TheOrlando Sentinel reports Florida’s Save Our Homes tax “measure meant to protect the elderly from being taxed out of their homes also has let Florida’s wealthiest reap big tax breaks.” One of the fat cats cited who benefited was Rush Limbaugh who got a “tax break of about $224,000.”

“It’s just the opposite of what it should be: take from the poor to give to the rich,” said longtime Orange County Chief Deputy Comptroller Jim Moye. “You’ve just got winners and losers.

SNIP

The real effect of Save Our Homes has not been so much to cut taxes as to change who pays them, said Dominic M. Calabro, president of Florida TaxWatch, a nonprofit, nonpartisan research and taxpayer-advocacy group.

“Save Our Homes is not a tax limitation. It is a tax shift,” Calabro said. “And when you shift taxes from one group of people, you shaft another group.”

SNIP

As for the widows, who were the poster girls for the original Save Our Homes campaign, they save slightly less than the average homeowner. In Central Florida, surviving spouses saved an average of $957 last year, while overall homeowners saved an average of $1,010, Sentinel research showed.

Mocking the disabled…taking elderly widows’ tax breaks…if Rush can find a way to screw over some orphans he’ll have hit the worst person in the world trifecta.

Your President Speaks!

Chimpy sat down for a chat withSean Hannity yesterday.

Values Matters Well

Well, I suspect people are going to vote for [Georgia Republikkkan] Max [Burns] because they know him as local boy who’s got — share their values. Now, values matters well in a race.

Deep Thinker

Well, I think this: I think that if you don’t think we’re in a war that you can’t win the war.

A Trip to the Concession Stand

Now, you can imagine these radicals getting a hold of a country where they’re able to pull oil off the market to run the price of oil up to extract concession. What concession would they like? Well, one concession would be to retreat. In other words, you don’t retreat, we’ll raise the price of oil.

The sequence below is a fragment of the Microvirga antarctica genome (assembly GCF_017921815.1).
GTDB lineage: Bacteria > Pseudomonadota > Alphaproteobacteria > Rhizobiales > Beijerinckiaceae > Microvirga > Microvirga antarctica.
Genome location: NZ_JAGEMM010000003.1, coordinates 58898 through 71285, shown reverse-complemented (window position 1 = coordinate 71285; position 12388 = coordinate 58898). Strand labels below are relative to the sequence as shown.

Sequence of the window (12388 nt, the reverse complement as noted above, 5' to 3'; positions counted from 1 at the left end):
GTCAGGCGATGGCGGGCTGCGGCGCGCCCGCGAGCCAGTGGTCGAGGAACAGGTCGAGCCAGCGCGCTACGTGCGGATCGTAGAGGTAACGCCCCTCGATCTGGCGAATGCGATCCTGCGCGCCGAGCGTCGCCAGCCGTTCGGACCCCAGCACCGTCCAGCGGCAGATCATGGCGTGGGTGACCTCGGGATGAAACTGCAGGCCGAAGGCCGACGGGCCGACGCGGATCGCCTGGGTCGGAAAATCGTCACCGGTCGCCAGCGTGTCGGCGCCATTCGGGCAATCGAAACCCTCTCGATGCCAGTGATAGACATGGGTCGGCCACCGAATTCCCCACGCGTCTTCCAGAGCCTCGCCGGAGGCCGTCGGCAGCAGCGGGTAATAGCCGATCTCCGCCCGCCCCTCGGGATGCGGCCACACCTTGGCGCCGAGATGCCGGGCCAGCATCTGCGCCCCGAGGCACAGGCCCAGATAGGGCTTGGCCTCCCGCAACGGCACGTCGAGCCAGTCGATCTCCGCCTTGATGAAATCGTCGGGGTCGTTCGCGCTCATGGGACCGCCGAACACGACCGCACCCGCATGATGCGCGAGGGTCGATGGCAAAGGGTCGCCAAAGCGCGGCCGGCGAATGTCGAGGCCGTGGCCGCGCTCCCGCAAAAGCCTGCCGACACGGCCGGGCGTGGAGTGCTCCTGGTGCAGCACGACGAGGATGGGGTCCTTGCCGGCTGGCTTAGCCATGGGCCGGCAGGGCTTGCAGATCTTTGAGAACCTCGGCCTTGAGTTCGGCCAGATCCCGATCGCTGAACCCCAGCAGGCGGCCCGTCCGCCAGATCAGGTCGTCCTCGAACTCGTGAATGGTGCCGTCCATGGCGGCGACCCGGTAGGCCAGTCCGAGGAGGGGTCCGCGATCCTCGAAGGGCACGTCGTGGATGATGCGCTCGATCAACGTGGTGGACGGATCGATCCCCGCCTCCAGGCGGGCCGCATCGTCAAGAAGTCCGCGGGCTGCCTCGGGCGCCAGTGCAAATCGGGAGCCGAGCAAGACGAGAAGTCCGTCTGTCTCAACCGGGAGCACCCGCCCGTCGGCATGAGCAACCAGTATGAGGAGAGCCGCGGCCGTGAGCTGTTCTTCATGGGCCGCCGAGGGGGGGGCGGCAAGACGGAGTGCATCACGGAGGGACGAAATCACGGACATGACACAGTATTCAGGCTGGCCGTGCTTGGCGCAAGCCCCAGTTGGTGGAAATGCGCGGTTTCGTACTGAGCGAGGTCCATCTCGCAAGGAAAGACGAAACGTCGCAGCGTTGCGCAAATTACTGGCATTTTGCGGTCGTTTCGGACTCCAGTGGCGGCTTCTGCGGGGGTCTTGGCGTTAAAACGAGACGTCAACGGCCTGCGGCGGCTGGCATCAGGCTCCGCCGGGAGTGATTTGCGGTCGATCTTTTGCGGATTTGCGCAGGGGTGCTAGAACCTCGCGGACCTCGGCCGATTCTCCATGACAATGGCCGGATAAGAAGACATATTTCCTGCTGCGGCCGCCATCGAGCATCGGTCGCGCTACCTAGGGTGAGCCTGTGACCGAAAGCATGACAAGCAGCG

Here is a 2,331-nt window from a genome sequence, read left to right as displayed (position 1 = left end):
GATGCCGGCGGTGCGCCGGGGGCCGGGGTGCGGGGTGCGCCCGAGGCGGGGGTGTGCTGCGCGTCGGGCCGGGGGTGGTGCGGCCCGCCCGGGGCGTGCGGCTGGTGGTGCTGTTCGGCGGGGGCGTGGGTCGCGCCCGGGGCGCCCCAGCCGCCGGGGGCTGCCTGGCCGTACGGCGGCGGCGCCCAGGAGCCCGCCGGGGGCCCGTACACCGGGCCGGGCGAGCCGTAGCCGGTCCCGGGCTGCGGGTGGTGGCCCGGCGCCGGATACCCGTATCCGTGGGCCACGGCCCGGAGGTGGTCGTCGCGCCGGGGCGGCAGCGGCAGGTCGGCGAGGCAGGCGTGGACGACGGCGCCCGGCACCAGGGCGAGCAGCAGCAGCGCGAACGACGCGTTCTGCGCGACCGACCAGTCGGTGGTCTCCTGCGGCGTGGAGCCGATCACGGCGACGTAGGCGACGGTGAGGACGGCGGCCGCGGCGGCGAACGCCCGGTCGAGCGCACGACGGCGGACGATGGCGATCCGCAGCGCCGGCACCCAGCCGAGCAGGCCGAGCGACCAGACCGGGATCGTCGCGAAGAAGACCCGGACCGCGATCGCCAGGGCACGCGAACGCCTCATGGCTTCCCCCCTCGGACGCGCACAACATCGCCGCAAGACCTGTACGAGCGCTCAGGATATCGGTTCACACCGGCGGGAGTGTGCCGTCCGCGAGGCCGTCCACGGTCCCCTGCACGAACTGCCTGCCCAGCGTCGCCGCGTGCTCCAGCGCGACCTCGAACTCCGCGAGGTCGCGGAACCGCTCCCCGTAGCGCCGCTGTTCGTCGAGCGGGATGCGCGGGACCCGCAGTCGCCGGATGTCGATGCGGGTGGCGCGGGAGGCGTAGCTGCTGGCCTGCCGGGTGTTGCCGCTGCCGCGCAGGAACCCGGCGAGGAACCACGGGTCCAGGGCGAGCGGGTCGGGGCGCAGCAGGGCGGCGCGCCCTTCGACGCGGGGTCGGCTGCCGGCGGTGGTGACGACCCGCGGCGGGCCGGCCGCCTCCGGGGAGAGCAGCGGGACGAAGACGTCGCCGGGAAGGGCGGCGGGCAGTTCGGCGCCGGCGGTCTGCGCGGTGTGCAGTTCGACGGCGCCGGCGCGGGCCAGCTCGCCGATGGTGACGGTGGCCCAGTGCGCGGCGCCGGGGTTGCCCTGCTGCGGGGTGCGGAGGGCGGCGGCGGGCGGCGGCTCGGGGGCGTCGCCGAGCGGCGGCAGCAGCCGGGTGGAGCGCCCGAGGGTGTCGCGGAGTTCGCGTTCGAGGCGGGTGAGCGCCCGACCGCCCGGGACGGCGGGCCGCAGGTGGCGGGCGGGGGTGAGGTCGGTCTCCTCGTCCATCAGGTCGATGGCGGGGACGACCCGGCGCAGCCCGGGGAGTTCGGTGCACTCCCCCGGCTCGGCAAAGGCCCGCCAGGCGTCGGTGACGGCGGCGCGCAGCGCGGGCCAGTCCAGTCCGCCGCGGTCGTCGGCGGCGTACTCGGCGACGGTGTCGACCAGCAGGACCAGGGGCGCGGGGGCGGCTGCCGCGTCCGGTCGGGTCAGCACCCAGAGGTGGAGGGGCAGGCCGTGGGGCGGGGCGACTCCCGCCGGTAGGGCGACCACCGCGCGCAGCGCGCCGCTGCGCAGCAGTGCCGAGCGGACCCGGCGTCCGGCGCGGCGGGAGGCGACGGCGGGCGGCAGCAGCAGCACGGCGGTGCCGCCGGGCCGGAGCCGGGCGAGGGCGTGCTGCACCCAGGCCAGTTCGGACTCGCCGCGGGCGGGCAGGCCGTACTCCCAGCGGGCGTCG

Brain Fart

They have a different view of the world that then makes — that — and, therefore, their policies would weaken us.

What Your Politics Is?

No matter what your politics is, we ought to be thanking these people for volunteering.

“Stay the Course” Twisted By Democrats

Well, what I meant was, “Don’t leave before the job is done.” But in my line of work, words always get, you know, kind of put in different contexts and, you know, I guess they use words to suit their purposes. Stay the course, when I said that, was we will get the job done, because I understand that if we leave Iraq before the job is done, it will make the world a very dangerous place and make this country more vulnerable to attack.

Negative Trouble

Well, listen, there’s a lot of pessimists who don’t believe, one, we should have been there and, two, that we can’t succeed. And that is just plain wrong that people can’t — believe we can’t succeed.

Remember All Those Pessimists At The End OF WWII

There were people who said we couldn’t succeed after World War II, couldn’t succeed during the Cold War. And, fortunately, the leaders then didn’t listen to the pessimists.

Desperate For… Something

In the meantime, there are societies where people are so hopeless that they’re desperate for, you know, something. In other words, imagine the type of society in which a 16-year-old kid agrees that maybe the best thing for him is to listen to an elder and strap a suicide — you know, conduct a suicide operation.

Bin Laden — Not The Suicider

You’ll notice, by the way, that Usama bin Laden doesn’t actually — is not the suicider. He finds desperate people who are the suiciders or propagandize people.

Freedom Will End Up Doing

Right now, there’s an ideological conflict going on and — but freedom will end up doing is preventing the totalitarian point of view from gaining even more traction than it has.

Britain Detains People Trying To Protect Us

Witnessed some of those bombers in Great Britain that we helped Great Britain detain. And, by the way, the British did a wonderful job of finding those people before they got on airplanes to protect us.

The Ubiquitous Number 3

Well, [capturing bin Laden is] important, and that’s why we’re after him every single day. But so is getting Zawahiri important, and so is getting the number-three guy, whoever he is when they pop up. You know, we’ve got this guy, Zarqawi.

George Allen’s thugs attack blogger

Blogger Mike Stark ofCalling all Wingnuts was attacked today by Sen. Allen’s supporters or perhaps staff. FromAlternet viaAtrios

Former Marine and first year law student, Mike Stark was asking Republican senator George Allen some questions about the arrest records he refuses to make public and whether he had ever spit on his first wife. (Rumors that the Republican had done so have been circulating). Men wearing “Allen” buttons then assaulted Stark, wrestling him to the ground and forcibly removing him from the premises.